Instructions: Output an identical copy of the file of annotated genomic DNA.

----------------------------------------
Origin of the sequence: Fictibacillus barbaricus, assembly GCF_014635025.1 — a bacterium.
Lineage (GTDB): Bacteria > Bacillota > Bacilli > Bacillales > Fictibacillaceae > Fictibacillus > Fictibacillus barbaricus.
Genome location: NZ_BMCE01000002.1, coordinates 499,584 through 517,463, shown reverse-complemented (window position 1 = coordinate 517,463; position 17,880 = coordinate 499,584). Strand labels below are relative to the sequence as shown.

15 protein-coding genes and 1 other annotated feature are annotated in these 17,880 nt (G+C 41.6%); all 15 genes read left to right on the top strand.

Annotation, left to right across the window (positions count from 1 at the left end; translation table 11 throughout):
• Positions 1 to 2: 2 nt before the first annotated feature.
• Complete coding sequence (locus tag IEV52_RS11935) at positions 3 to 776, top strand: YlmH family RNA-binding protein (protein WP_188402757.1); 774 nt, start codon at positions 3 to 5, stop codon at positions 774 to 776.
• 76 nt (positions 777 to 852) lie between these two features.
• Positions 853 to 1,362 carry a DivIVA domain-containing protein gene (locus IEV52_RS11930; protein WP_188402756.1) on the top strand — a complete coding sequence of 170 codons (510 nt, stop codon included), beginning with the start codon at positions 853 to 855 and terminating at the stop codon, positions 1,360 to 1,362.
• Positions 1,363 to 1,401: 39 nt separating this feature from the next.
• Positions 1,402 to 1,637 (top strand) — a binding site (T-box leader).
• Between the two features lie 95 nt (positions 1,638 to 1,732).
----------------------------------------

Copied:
Origin of the sequence: Fictibacillus barbaricus, assembly GCF_014635025.1 — a bacterium.
Lineage (GTDB): Bacteria > Bacillota > Bacilli > Bacillales > Fictibacillaceae > Fictibacillus > Fictibacillus barbaricus.
Genome location: NZ_BMCE01000002.1, coordinates 499,584 through 517,463, shown reverse-complemented (window position 1 = coordinate 517,463; position 17,880 = coordinate 499,584). Strand labels below are relative to the sequence as shown.

15 protein-coding genes and 1 other annotated feature are annotated in these 17,880 nt (G+C 41.6%); all 15 genes read left to right on the top strand.

Annotation, left to right across the window (positions count from 1 at the left end; translation table 11 throughout):
• Positions 1 to 2: 2 nt before the first annotated feature.
• Complete coding sequence (locus tag IEV52_RS11935) at positions 3 to 776, top strand: YlmH family RNA-binding protein (protein WP_188402757.1); 774 nt, start codon at positions 3 to 5, stop codon at positions 774 to 776.
• 76 nt (positions 777 to 852) lie between these two features.
• Positions 853 to 1,362 carry a DivIVA domain-containing protein gene (locus IEV52_RS11930; protein WP_188402756.1) on the top strand — a complete coding sequence of 170 codons (510 nt, stop codon included), beginning with the start codon at positions 853 to 855 and terminating at the stop codon, positions 1,360 to 1,362.
• Positions 1,363 to 1,401: 39 nt separating this feature from the next.
• Positions 1,402 to 1,637 (top strand) — a binding site (T-box leader).
• Between the two features lie 95 nt (positions 1,638 to 1,732).